TrunkSpace: So why do you think the acting bug came back and bit you?
Lambert: Well, to tell you the truth, I started to get a little discouraged with the music industry and where everything was going and I was a little bit discouraged about the music that I was making. I had been in a bunch of bands, four to be exact, and my last one was… we were having fun but it kind of wasn’t becoming a business. It was just like, “Let’s go down and have fun” but like, “Yeah, but what am I doing with my life?” So, in San Francisco I decided to join a theater company, Shelton Studios, and just see how I felt about something that I was successful in at a period in my life and see if I was even any good at it still. And it turns out, I felt like I was. I was like, “Hmm… this feels good.” I felt great on stage and I felt good with words and I felt good with my body language and I had teachers that backed me up. And I didn’t even tell them about what I did earlier. They had no idea who I was. So, eventually I told them and they were like, “Oh, well that’s it. You’ve done this before. You are seasoned.”

TrunkSpace
: Which must have been nice for you in terms of getting the current work recognized as opposed to the past work?
Lambert: I feel a lot of people would do that. Like, “I’m so and so and you’ve got to listen to me because I’ve done this and you haven’t done shit.” I didn’t want to approach it that way. I wanted to go in there like a layman. Teach me! Which is what I really actually wanted. I didn’t want to feel superior to anybody, because I wasn’t. I was nobody. I’m nobody. Even when I came back here (LA) and started talking to agents, they’re like, “I can’t resurrect your career.” I said, “I don’t want you to!” I want to be Cop #3 on Law & Order. The thing is, if you talk to any actor, even the biggest actors in the world, all they want to do is work.

TrunkSpace: So do you think your past acting resume actually hurts your future acting resume?
Lambert: I do. I mean, again, the catch-22 thing… look at what I have done. I have the credits to back me up and the footage, but at the same time everyone’s like, “Yeah, but that’s you as a little kid… give me what you’ve got now.” And besides the few short films that I’ve done here and there in this day and age, it’s hard to get in the door. Everyone’s like, “Oh my god… ‘The Monster Squad.’ I love that movie. But, what are you doing now? What can you give me now?” Well, let me show you.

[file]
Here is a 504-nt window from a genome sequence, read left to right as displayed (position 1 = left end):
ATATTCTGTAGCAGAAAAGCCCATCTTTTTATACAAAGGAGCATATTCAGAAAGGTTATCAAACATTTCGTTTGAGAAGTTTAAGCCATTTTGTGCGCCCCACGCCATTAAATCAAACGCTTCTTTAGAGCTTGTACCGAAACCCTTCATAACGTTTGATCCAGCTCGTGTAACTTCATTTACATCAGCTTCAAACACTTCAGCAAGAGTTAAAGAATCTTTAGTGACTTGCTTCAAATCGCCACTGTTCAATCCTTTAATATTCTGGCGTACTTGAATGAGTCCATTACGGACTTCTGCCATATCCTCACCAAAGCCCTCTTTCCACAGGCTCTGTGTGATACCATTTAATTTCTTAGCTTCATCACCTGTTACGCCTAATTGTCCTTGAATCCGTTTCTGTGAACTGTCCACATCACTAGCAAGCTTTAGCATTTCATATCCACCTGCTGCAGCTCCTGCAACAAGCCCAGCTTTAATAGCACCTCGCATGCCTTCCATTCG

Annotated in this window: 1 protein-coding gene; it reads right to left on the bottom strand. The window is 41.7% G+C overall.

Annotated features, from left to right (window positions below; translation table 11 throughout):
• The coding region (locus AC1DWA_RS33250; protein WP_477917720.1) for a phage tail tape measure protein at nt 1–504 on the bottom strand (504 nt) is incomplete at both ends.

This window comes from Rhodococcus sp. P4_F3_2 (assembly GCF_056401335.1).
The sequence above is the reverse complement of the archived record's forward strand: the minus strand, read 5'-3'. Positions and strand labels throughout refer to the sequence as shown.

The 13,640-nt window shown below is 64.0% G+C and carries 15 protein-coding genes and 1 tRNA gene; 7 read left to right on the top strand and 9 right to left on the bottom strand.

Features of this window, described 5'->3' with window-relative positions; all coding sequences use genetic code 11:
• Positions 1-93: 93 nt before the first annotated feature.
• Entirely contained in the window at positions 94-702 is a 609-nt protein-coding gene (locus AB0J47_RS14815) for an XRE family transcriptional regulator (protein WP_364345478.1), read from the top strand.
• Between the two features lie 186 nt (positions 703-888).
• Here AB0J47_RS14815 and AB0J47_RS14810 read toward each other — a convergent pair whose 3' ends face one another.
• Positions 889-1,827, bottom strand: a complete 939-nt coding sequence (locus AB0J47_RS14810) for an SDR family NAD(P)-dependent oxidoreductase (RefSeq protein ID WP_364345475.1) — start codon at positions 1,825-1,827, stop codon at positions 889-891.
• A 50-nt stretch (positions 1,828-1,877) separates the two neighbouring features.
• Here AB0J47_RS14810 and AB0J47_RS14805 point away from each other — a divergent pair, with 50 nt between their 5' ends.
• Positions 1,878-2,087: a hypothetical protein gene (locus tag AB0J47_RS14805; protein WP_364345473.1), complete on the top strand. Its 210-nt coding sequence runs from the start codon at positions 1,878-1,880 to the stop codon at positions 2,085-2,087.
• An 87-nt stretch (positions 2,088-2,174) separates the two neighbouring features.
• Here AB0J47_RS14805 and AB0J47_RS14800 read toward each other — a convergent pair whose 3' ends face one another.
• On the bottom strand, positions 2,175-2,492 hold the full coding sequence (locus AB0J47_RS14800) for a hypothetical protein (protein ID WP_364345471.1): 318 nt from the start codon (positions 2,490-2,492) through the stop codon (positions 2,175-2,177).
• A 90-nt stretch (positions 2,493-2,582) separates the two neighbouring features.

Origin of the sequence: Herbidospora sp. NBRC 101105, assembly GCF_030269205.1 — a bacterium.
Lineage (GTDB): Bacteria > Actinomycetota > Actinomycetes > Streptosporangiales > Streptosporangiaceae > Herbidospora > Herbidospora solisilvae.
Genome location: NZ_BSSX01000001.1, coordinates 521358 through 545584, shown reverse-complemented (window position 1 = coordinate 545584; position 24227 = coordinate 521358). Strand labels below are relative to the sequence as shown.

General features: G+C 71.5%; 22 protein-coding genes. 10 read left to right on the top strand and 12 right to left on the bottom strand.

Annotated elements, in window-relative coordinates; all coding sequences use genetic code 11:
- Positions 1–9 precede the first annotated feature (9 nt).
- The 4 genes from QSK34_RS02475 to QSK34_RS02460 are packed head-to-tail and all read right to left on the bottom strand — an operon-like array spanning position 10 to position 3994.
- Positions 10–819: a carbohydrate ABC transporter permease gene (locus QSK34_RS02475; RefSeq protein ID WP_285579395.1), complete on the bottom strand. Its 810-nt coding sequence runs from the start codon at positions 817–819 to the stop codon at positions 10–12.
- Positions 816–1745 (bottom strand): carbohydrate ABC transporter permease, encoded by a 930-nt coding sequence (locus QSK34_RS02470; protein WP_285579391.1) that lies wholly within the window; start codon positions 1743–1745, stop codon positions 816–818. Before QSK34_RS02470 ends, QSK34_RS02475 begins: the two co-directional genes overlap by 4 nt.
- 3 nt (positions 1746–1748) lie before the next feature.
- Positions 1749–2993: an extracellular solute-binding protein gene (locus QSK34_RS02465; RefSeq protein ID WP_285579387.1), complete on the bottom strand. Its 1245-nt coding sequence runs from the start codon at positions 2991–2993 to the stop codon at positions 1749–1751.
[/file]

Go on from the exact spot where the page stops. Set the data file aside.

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Opening Act

Gold Casio

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ARTIST PROFILE

Artist/Band: Gold Casio

Members: Ela Ra, Forrest Grenfell, Brock Grenfell, George Schultz

Website: goldcasio.band

Hometown: Portland, Oregon

Latest Album/Release: Fever Dreams (Releasing March 3rd)

Influences: The Talking Heads, Prince, Marvin Gaye, Daft Punk, Gorillaz, LCD Soundsystem

*The band answered the questions as a single unit.

TrunkSpace: How would you describe your music?
Gold Casio: A gold VR headset is placed on your head and you are immediately transported to another world. A world where it’s always night and the music never ends. Amongst the glitter and gold streamers you discover that here, magic is real, the party does go on, and the Gospel of Disco reigns supreme. At every turn the ecstasy of ego-death awaits you.

TrunkSpace: Gold Casio’s music seems to be at home in the studio, but at the same time, the beats easily suggest a party at every live show. How does the band translate the sound to the stage?
Gold Casio: Our music is usually formulated in the studio and then reverse-engineered for the stage. It’s dance music but we take pride combining a live band performance alongside the electronic element of our music. And, yes we aim both visually and musically to make every show a party.

TrunkSpace: Speaking of stage, there seems to be a lot of gold throughout when the band takes to it. Where did the idea of dressing the stage in all that glitter come from and how has it grown?
Gold Casio: We like the idea of our art-form transcending music and so we conceived of Gold Casio as an experience that is both auditory and visual. We wanted a way to distinguish our live set, and we don’t really have a knack for subtlety.

TrunkSpace: Showmanship and band branding is something that seems lost on a lot of acts these days. Gold Casio on the other hand seems like a throwback in that regard because you have established a look and feel to the band as well as the music. Was that a decision from the outset?
Gold Casio: Yes.

TrunkSpace: Your first full length album is due out soon. Does the album have a title and what can we expect from it as a whole?